Although it may seem small, one of the most important things pastors do on a weekly basis is greet their parishioners before and after Mass.
Father Richard Kunst
That brief handshake and greeting is the only interaction we get with more than 90 percent of our congregation. As little of an interaction as it is, it makes it easier for us to minister to our people when they are in time of need. For me personally, it is challenging to minister to people whom I never see darken the door of the church. I don’t know them. I am a stranger to them.
I try to be at the door of the church not only after Mass but also before Mass begins, and I have to confess this can also be a source of frustration. The frustration is from seeing people come in who have clearly just finished their last bites of breakfast in the car on their way to Mass. It is not uncommon to see people come in with food in their hands. I have heard from brother priests of people in their choirs eating and drinking right up to the start of Mass.
Why is this an issue? Because Catholics are expected to keep a eucharistic fast for one hour prior to receiving Communion (not one hour before Mass). The exceptions are water and medicine. Those who are sick or caring for the sick are not bound by this discipline.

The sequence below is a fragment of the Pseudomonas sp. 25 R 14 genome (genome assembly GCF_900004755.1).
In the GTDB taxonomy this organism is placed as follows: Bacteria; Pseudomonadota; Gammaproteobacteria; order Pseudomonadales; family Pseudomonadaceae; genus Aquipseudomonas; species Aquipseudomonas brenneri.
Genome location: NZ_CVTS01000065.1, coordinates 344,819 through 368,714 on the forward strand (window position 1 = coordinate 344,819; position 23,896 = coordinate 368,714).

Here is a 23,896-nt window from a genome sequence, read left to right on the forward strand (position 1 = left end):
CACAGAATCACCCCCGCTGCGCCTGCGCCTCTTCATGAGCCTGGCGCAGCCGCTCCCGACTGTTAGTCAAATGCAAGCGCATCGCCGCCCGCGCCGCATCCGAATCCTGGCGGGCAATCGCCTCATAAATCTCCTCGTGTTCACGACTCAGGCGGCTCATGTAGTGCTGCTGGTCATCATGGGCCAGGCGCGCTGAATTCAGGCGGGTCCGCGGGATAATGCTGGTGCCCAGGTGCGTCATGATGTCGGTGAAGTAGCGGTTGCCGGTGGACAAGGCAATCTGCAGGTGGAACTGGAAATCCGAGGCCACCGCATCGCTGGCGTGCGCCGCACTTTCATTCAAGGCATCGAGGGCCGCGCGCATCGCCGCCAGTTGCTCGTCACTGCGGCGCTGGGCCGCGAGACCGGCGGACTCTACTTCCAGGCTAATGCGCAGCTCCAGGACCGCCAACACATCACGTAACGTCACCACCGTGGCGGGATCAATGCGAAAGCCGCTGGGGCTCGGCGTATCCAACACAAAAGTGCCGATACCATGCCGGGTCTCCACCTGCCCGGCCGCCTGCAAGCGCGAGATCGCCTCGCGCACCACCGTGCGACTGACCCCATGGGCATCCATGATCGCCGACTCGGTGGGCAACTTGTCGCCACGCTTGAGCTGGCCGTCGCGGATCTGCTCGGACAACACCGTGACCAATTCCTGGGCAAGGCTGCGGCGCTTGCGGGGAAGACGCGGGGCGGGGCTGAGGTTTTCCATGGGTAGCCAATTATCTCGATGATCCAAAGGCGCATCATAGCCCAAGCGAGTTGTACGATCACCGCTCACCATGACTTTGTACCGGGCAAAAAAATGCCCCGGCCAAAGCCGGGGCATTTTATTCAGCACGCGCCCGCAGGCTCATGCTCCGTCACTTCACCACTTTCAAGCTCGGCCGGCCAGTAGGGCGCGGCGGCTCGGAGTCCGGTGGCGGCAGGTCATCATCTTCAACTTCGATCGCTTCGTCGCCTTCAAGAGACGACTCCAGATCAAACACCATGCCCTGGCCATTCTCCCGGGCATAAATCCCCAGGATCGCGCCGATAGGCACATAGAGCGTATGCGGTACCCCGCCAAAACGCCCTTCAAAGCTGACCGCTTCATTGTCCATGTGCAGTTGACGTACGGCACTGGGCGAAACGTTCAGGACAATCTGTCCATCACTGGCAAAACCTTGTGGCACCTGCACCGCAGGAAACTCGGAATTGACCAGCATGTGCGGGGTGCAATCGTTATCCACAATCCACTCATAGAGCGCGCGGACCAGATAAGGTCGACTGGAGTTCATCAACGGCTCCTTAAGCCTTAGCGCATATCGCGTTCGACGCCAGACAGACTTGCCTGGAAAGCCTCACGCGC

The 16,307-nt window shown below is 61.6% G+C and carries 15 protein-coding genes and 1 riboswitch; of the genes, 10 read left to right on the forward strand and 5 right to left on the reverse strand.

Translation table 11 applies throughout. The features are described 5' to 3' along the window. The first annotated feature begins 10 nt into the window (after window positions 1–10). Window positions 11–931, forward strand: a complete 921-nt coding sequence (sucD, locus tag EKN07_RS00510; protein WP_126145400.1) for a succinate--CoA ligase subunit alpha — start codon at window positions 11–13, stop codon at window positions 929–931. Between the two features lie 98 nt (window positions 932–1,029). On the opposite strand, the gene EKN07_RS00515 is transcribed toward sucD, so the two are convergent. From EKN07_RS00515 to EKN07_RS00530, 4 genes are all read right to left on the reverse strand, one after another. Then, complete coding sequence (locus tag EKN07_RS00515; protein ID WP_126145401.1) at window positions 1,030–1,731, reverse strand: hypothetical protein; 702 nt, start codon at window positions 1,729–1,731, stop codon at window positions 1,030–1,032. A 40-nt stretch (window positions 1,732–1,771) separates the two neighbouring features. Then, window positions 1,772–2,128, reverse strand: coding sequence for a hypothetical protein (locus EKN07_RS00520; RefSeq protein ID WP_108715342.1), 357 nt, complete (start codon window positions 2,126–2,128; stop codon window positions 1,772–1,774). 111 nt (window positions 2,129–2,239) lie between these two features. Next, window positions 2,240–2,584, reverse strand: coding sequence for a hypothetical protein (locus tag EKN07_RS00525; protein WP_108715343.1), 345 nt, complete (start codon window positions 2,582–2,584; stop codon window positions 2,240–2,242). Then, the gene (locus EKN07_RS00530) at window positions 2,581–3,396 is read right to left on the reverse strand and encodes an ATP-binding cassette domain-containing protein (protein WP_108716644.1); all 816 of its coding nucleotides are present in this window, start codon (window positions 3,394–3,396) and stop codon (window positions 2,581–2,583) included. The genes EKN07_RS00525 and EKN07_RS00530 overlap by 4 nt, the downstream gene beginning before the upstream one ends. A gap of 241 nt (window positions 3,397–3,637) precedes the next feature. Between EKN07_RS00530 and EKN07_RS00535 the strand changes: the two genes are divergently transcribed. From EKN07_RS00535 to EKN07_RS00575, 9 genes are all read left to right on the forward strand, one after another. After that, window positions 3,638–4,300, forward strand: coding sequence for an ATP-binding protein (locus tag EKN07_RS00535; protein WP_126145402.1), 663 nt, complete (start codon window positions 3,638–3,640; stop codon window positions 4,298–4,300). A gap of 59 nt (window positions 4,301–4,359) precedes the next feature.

The exact origins of the eucharistic fast are unknown, and practice of it has not always been consistent, but we have evidence dating back to the fourth century. Both in 393 and 397 there were North African Councils stating that the Eucharist was to be consumed before any other food of the day. St. Augustine states basically the same thing, writing in one of his letters, “. . . for from that time [of the earliest church] it pleased the Holy Spirit to appoint, for the honor of such a great sacrament, that the body of the Lord should take the precedence of all other food entering the mouth of a Christian; and it is for this reason that the custom referred to is universally observed” (Ep 54.6).
In the 20th century, the eucharistic fast changed in stages. In 1905, Pope St. Pius X articulated the strict midnight fast from food and drink, including medicine and water. You can still hear “old-timers” talk about how they could not eat anything after midnight if they were going to Communion the next morning. It’s a good thing they didn’t have evening Masses back then!
Later that was judged to be an obstacle to encouraging more frequent reception of Communion, so in 1957, Pope Pius XII cut the fast time to three hours. In 1964, Pope Paul VI reduced the fast to one hour before receiving Communion, giving us our current church discipline. (Again, the sick and those caring for the sick are exempted.)
Why fast? Well for the answer continue reading here.